Nautical Ventures reached out to us on applying Glidecoat ceramic coating to a used 26′ Hurricane located in Dania Beach, FL because the owner wanted to sell their boat.
The primary goals with working on the Hurricane included;
1). Restore showroom finish on the boat (remove oxidation, surface scratches and apply Glidecoat Ceramic Coating to prolong the showroom finish)
2). Enhance the appearance of the boat to help Nautical Ventures sell to potential boat buyer
3). Record the process of applying Glidecoat (before and after, record the steps, show gloss meter readings and address commonly asked questions)
In the video below, Eric Brandon, Sales Executive at Nautical Ventures and co-host of the The Weekly Fisherman Show interviews Christian Westhorpe, lead technician at Glidecoat on the process of applying the Ceramic Coating as they covered the following topics;
• Demonstrate the entire process of preparing and applying the Top Coating Kit
• The products included in the Top Coating Kit
• Address commonly asked questions about Glidecoat and the application process (hint: Why the level of preparation?)
• Why we use a gloss meter to measure the before and after on a boat
Glidecoat is designed to serve a dual purpose for boat owners by enabling used boats to be restored to their original shine and luster. And, ideal for brand new boats looking for a preventative solution from oxidization and salt damage to their new purchase.
With proper preparation and applying the ceramic coating, your boat can be restored back to showroom finish. As Christian illustrated with the Gloss Meter Reading, the black stripe increased from 29.6 to 93.9 after the process. As a point of reference, brand new gel coat readings can render between 82-88.
Just a few other examples for you;
Results: In August 2016 the port side readings reached 86.9. In August 2017, the port side, which was exposed to the sun all day, gloss meter readings averaged 77.6 that reflects a reduction in readings of 9.3%, which given the continual exposure to the sun is minimal.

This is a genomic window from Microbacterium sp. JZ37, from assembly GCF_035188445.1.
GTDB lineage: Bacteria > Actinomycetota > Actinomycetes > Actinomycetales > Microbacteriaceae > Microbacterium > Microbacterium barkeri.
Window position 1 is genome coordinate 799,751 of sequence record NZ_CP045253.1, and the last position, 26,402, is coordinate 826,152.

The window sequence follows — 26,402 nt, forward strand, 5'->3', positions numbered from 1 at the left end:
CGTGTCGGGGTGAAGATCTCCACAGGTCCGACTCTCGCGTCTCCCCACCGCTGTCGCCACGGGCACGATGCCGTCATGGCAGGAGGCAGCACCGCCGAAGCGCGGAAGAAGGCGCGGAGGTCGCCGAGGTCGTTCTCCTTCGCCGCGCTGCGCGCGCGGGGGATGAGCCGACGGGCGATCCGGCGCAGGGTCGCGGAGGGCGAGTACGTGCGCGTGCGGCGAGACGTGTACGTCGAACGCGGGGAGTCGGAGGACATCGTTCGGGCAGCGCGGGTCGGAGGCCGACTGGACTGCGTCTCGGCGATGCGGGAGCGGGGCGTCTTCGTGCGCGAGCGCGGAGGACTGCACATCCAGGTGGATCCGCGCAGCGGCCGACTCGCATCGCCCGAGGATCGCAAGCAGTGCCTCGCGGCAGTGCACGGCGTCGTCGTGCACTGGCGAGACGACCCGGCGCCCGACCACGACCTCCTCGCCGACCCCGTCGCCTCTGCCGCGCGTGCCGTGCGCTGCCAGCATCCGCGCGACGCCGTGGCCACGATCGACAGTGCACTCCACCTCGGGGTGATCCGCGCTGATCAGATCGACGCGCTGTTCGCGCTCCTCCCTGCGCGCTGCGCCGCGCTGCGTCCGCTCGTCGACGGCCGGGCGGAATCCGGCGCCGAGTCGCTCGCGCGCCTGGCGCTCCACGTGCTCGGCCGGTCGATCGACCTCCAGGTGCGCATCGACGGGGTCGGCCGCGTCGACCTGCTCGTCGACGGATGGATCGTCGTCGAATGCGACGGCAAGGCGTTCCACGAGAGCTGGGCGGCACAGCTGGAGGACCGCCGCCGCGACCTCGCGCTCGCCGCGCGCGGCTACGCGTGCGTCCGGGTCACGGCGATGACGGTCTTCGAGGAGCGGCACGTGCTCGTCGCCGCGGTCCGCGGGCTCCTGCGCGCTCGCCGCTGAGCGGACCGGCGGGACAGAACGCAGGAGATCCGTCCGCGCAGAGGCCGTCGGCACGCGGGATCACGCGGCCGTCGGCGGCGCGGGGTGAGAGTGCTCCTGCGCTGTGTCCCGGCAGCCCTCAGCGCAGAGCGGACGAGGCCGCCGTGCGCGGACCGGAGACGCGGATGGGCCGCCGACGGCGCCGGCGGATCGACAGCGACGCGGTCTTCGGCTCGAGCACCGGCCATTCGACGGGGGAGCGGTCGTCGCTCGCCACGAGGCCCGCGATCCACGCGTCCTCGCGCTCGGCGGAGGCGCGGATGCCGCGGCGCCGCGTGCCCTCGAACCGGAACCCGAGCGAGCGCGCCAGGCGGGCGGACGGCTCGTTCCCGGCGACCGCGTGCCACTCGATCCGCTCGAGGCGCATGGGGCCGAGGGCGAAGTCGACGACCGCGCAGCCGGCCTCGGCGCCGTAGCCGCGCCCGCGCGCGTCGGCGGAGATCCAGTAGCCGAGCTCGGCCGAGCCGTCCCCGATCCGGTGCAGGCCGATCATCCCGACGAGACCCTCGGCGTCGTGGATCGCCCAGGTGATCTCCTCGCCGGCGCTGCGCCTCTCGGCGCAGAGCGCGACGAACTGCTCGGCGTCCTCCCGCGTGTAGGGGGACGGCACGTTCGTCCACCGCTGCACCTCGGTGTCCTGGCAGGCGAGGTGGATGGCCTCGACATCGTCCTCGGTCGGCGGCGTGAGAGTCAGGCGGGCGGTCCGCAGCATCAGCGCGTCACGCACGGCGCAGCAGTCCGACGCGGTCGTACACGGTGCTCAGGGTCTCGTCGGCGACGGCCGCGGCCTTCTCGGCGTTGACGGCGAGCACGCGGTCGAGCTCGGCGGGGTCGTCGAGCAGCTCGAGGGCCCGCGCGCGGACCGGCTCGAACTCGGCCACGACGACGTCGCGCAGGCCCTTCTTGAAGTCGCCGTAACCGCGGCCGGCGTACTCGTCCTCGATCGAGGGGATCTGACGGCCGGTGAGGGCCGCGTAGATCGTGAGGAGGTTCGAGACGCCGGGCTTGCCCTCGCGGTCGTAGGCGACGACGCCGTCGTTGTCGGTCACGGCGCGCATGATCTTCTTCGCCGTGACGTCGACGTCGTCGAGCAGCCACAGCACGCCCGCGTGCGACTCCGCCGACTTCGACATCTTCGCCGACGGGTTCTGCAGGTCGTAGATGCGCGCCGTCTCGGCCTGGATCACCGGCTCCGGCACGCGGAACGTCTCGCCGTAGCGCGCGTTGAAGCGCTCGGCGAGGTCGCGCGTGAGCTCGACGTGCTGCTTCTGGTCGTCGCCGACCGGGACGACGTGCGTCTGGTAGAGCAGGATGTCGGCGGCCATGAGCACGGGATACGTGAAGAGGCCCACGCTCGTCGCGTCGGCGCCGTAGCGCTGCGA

Click here to read the full case study
Results: After three days of work, we removed the competitive product from Marshal’s boat and applied Glidecoat Ceramic Coating. Taking the surface from gloss readings as low as 6, to upwards of 78
Click here to read the full case study
This is a significant difference between Glidecoat and your traditional boat wax. When first applying the product, you will notice you are applying a liquid onto the surface that within a matter of seconds will start to make the surface appear like it is sweating.
What is happening, is the product is filling in all of the pores of the gel coat and creating a protective barrier.
As a result, this eliminates the ability for salt, acid, fish blood, etc to seep into the pores of the gel coat. Whereas, with a traditional wax, wax is just sitting on top of the surface and over time with wash away.
As I am sure you have experienced yourself, wax doesn’t last long here in South Florida. If you are lucky, maybe 6 months (maybe)! And, doesn’t provide any protection for your boat from sun damage and salt.
Our ceramic coating will last up to 18 months here in South Florida and typically two seasons up north.
You may wonder why your wax doesn’t last long here in South Florida. Wax typically begins to evaporate at 110 degrees. For boat owners with their boat exposed to the hot South Florida sun all day, you can imagine the surface of your boat gets hotter than 110 during the day. Whereas, the lab testing of our product indicates it can sustain heat as high as 1,112 degrees (Yep, no typo – 1,112 degrees).
Boat maintenance and pride in ownership varies from boat owner to owner.
If you take great pride in the appearance of your boat.
Then, it is time to consider the significant advantages of ceramic coatings compared to traditional wax.